The first is easy. Why is it not a thing on Facebook (or Twitter, I guess) to tell the site not to show you content about a TV show or movie if you haven’t already seen it? I watch Game of Thrones (though sometimes I think of it as more an abusive relationship than anything else). Last night, HBO aired the typically epic penultimate episode of the season. I did not watch it because reasons. That’s OK, though, because HBO Go. I’ll get to it tonight (probably). So why, when I land on Facebook this morning and am confronted by the first of about 63,000 GoT recaps and hot takes couldn’t I have flagged it as spoilery and ask Facebook to hide all similar content for 24 hours? Next morning, Facebook could ask me if I’d like to see GoT content again and I could either say no, still haven’t seen it, or sure. In which case, Facebook could offer me the top three posts on the subject. This seems ridiculously easy. It would make my Facebooking experience so much better.
Take this one step further. The new Captain America movie is in production and there have been a similar 63,000 blog posts about leaked production shots, etc., that all give away some elements of the story that people like me would like to avoid. So why can’t I tell Facebook to hide Cap spoilers? They know which stories I’m talking about. For starters, any one that has the word “SPOILER” in the headline. Or other keywords like “rumored” or “spotted” or “don’t read this if you don’t want to know.” Sure, I tend not to read these things, but I also don’t want to have to see them cluttering up the joint. Plus, some sites are really bad at shielding spoilers and I end up seeing them through no fault of my own (WARNING: SPOILER).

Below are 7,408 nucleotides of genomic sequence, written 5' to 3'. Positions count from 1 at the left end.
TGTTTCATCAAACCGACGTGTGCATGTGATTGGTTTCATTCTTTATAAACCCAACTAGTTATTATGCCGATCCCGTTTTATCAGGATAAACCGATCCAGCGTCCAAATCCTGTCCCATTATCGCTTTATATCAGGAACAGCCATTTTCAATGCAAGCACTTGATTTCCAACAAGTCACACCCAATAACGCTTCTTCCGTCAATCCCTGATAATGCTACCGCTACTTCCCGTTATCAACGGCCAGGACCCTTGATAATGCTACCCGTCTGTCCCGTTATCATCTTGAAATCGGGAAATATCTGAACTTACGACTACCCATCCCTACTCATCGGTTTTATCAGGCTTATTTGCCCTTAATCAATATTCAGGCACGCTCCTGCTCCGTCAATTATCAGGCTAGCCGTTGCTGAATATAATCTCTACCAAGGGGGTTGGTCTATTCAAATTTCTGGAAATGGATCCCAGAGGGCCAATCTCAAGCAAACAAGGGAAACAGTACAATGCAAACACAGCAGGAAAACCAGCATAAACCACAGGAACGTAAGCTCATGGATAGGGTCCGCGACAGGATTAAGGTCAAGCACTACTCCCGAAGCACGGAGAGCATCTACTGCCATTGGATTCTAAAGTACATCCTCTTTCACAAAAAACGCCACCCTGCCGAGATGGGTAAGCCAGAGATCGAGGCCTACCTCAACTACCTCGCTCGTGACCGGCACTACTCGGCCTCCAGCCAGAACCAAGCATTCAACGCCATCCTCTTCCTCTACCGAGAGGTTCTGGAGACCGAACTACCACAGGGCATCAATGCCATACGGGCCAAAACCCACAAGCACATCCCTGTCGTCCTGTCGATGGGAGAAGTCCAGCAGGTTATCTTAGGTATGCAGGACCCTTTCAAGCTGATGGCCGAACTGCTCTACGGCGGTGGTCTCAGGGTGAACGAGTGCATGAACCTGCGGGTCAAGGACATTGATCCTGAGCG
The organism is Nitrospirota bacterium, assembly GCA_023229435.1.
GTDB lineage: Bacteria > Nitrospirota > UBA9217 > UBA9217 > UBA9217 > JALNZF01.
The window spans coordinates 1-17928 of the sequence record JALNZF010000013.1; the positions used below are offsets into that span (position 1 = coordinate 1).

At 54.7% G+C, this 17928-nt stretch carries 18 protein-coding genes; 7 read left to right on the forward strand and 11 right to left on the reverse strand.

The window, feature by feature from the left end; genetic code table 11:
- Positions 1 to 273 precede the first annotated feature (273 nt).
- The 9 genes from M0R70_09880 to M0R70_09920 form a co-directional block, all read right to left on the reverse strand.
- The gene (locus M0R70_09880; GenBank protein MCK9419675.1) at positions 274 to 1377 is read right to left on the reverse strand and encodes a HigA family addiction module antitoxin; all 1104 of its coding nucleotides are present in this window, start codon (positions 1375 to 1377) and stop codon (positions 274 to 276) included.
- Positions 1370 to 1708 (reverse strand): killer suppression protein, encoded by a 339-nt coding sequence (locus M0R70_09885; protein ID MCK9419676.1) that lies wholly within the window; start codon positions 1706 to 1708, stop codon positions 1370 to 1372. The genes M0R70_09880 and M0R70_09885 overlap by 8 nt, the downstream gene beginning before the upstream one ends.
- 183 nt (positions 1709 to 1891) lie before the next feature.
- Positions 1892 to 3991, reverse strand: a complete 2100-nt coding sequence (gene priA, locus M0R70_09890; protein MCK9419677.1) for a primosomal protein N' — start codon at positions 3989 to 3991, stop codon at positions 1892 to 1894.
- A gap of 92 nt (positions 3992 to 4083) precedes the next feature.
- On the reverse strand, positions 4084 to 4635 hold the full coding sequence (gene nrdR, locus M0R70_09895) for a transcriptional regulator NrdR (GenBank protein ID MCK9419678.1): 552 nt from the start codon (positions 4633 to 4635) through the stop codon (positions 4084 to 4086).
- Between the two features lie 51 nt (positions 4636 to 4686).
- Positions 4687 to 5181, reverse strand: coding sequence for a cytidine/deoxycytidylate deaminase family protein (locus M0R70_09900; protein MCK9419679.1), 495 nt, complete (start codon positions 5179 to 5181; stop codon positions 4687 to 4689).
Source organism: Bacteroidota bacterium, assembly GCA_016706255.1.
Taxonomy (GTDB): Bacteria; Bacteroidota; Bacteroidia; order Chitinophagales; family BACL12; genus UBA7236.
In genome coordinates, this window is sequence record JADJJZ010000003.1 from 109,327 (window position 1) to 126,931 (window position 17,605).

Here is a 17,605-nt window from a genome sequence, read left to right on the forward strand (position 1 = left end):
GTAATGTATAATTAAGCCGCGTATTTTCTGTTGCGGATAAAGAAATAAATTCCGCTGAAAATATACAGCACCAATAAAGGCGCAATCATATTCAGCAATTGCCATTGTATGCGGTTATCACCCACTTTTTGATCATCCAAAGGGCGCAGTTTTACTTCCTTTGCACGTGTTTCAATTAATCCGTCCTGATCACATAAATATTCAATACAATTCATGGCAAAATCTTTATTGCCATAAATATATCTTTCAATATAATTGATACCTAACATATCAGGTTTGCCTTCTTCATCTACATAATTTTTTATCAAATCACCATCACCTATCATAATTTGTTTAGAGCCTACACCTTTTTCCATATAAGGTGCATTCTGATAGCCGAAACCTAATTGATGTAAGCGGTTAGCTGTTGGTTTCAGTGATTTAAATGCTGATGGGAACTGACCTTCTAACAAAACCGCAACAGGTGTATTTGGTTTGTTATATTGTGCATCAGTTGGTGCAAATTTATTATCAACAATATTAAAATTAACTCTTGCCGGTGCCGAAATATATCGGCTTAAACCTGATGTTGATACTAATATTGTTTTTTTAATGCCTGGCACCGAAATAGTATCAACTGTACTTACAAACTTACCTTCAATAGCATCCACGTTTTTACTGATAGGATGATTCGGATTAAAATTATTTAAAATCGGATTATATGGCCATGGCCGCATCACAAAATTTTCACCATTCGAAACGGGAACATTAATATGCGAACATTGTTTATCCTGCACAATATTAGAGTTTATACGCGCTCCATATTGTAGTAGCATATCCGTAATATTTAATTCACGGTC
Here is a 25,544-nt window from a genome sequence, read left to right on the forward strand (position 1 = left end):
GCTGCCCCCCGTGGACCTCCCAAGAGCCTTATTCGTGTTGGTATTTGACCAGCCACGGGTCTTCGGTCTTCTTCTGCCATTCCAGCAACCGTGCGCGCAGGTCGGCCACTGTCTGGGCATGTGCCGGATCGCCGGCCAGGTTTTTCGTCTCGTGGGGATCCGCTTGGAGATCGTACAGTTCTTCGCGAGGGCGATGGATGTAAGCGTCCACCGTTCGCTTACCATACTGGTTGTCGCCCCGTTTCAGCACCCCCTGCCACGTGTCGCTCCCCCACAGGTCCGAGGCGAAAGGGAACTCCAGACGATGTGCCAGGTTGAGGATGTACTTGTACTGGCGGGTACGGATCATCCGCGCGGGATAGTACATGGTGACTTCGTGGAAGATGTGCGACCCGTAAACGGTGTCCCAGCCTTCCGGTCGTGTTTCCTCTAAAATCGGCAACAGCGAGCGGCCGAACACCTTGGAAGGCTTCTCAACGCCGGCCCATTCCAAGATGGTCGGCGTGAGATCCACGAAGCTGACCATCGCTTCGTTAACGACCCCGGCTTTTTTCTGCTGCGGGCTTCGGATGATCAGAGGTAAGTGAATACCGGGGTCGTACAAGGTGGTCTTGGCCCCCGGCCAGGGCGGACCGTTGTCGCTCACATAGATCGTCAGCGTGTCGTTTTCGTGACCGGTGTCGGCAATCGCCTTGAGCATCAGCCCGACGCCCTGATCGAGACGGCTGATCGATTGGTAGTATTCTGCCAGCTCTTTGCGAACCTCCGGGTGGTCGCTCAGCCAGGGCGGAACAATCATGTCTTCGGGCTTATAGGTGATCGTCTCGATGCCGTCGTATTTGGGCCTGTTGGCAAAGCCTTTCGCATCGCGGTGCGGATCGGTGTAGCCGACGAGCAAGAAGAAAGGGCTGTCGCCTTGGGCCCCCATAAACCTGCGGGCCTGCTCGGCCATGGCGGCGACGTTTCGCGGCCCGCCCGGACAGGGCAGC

Take this two or three steps further, and what I’m talking about is intelligent muting. For instance, I don’t want to see any crazy-ass right-wing conspiracy stories about Obama some of my less politically enlightened friends might have liked or commented on but I am OK seeing stories about those stories from other sites making fun of them. Or maybe I’m over any further mention of Caitlyn Jenner’s intro on Vanity Fair. A simple “I’ve seen enough stories about this” item is what I’m talking about. More than the option of not seeing any more items from a specific site. What I want is not to see similar items from that site and others like it. Seems like Facebook could absolutely pull this off.
The other thing is Twitter specific. I like to watch live TV with Twitter streaming along side. Specifically, baseball but also things like the Oscars or whatever. Sometimes, I’m intentionally delayed because I’m DVRing but usually I’m off by about 5 or 6 seconds because I watch baseball via MLB.tv and it takes a few moments to digitize the video and compress it and send it to satellites in space and then pull it back down FROM SPACE and then stream and uncompress it and all that and then “live” is only kinda live. It’s enough that I sometimes stop looking at Twitter because I don’t want the action I’m looking at to be spoiled.
So how come I can’t DVR Twitter? Tell my client app to offset the tweets by a specified amount of time. Of course, anything I tweet will be going out in real time (asking Twitter to tunnel through spacetime and drop my tweet back when whatever I’m commenting on took place is, I admit, a steep ask), but what I see will be better synced to what’s happening in front of me.
Turns out, I’m not the first guy to think of this:
That’s from more than three years ago. And still nobody’s done this!? How hard can it be?
Anyway, those are my ideas helping us to live in a spoiler-free world.